Sunday, June 28, 2009

Freeze your unfinished wine - it works!

When a neighbor told me that rather than dumping unfinished wine, he freezes it, I was doubtful. In this rather extended video episode with the help of wine expert Mao Fujita (Mao Lecours), I examine whether this method of preserving wine actually works.

Here is the tartaric acid sediment (explained in the video) in red and white wine. While it may not look appealing, it is perfectly harmless and can easily be removed by decanting or careful pouring.

Sunday, June 14, 2009

The philosophy of a quiet wine

As I taste, study, and live with wine, I notice patterns. Slowly patterns lead to theories, which lead to philosophies. The fruits of that process of discovery and enlightenment inspire me to write these pages.

Time and again wines that shine at tastings fail to provide companionship at the dining table. Savvy is the taster who knows that. Take two wines - one that stands out at a tasting, and another that is more subtle, more subdued - and more often than not at the end of the meal, it is the quiet one that will be playing a symphony in your belly, while the super-star is still sitting at table, snickering at you.

Last night after a tasting at Vineyard Gate, several of us grabbed dinner at the nearby Afghan restaurant, and brought a couple of newly imported value Bordeaux at under $20 - one a 2004 Margaux, and another a 2005 St. Emilion. The 2005 is a legendary vintage, having produced wines of tremendous power and concentration. Even this non-classified St. Emilion showed bright intense fruit, while the lowly 2004 did not seem to have much aroma or flavor, and was quite light on the palate. While elegance is often associated with lightness when it's backed by depth of flavor that lingers (a trademark of the commune of Margaux), this Margaux seemed to lack elegance, and was just plain "ok" for me.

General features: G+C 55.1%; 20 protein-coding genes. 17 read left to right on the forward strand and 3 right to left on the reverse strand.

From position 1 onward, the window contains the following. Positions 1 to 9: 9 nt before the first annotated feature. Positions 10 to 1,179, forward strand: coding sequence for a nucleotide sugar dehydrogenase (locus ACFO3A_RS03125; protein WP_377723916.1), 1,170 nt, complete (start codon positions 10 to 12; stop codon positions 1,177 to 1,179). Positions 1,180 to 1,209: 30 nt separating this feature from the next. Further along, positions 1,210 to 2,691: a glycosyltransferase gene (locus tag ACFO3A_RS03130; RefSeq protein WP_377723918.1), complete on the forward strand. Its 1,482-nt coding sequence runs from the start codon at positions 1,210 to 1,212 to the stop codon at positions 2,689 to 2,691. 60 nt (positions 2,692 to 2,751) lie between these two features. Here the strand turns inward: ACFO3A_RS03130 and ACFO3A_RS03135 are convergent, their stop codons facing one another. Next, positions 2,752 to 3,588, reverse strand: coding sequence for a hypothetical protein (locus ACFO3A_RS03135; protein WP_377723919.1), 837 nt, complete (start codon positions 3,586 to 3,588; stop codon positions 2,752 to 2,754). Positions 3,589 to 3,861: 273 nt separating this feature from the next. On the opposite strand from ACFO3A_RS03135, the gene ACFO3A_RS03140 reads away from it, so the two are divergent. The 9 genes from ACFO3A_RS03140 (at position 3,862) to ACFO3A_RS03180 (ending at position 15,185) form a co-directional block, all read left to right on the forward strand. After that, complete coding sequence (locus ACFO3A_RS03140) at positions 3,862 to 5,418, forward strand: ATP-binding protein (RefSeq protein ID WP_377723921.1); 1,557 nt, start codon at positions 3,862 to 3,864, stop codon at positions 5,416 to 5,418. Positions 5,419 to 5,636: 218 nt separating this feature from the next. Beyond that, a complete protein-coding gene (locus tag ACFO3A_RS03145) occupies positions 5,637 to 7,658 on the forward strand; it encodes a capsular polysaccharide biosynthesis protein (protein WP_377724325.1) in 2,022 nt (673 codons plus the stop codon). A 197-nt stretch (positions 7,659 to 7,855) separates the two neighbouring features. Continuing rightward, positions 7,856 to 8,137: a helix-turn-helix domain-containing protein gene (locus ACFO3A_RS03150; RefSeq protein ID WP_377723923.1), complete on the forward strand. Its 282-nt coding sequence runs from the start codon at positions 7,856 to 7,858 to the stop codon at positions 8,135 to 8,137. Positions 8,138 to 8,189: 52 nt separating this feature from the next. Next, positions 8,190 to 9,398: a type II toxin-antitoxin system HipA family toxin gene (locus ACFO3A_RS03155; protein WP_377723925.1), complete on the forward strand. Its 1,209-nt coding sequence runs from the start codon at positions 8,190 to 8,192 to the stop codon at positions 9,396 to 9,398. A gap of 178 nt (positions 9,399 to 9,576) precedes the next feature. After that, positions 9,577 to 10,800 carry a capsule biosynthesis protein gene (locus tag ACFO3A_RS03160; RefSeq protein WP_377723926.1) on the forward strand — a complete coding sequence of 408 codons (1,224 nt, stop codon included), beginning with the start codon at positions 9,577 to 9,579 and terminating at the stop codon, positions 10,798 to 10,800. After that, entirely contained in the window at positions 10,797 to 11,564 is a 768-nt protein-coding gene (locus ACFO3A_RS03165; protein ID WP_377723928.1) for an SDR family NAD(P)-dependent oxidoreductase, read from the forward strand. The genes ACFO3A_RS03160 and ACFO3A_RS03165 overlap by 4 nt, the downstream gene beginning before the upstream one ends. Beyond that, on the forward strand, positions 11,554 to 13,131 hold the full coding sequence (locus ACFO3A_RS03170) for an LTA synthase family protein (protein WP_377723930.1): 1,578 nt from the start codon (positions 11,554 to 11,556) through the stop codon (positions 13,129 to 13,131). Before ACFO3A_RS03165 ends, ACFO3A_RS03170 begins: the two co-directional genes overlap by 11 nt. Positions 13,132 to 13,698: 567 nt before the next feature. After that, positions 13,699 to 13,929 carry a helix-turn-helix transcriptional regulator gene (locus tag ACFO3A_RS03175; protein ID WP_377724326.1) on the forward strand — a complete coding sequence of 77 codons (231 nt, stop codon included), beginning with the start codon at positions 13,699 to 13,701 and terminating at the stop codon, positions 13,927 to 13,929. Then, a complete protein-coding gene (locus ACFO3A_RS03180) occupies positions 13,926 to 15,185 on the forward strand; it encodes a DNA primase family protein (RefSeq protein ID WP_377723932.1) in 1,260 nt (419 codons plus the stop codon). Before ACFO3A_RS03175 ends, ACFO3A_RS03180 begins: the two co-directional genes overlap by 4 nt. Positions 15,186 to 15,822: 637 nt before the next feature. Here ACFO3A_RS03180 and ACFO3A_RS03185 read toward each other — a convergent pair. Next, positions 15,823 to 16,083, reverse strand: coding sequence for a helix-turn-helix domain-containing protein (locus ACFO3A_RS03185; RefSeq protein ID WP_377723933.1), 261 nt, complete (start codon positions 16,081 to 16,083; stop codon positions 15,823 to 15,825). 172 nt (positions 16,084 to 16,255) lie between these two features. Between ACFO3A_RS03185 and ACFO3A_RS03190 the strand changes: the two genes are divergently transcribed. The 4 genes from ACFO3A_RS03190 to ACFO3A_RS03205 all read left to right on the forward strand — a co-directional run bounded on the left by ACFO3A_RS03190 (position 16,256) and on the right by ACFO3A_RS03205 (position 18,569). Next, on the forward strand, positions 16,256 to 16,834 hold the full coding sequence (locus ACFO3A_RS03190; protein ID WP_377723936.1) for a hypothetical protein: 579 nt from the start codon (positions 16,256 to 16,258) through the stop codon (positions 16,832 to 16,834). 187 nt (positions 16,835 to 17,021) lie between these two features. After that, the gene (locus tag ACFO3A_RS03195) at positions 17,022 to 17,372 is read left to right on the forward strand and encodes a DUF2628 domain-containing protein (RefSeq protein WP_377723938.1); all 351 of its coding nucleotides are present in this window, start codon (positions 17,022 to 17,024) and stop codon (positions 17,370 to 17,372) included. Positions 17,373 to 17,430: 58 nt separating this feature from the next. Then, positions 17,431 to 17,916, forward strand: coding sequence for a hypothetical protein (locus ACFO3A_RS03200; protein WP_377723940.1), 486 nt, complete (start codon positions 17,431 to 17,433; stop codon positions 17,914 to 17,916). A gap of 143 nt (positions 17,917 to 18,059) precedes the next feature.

The food came - spiced pumpkin with yogurt, dumplings with onion and zesty ground lamb, beef stew with eggplant, and lamb and chicken kebabs. Naturally, I went for the St. Emilion, but... after washing down a few bites of food with it, it seemed too bright, juicy, and intense, masking the flavors in the dishes. I sighed and reached for the Margaux...

At the end of the meal, the Margaux was almost gone while the St. Emilion was almost full. For in wine, as in life, a pretty face that you notice first is hardly ever the one that you can share your life with.

Wednesday, June 10, 2009

Don't take your good wine for granted

Last night I had a wake-up call. Two friends came to the house, and after we were done with dinner with some nice auslese Riesling, it was almost midnight, and we were not in the mood or presence of mind to enjoy another fancy bottle of anything, so an opportunity to sip on something unrefined and unsophisticated presented itself.

In the past couple of years, I'd had a good fortune of being surrounded by friends who pride themselves on drinking good wine. I'd also been conducting tastings at Vineyard Gate for a while now. As we go through the wines, I stay truthful to my own palate. If something is not to my liking, I hold no punches against the wine even if it means discouraging the customer from buying it. Luckily, time and time again, tasting after tasting at Vineyard Gate, I have been sounding like a broken record - "none of the wines we've tasted today seem not-good to me." Lately, I've also been checking on various online forums where people preach their unconditional love for wine, *any* wine. According to some, wine can do no wrong.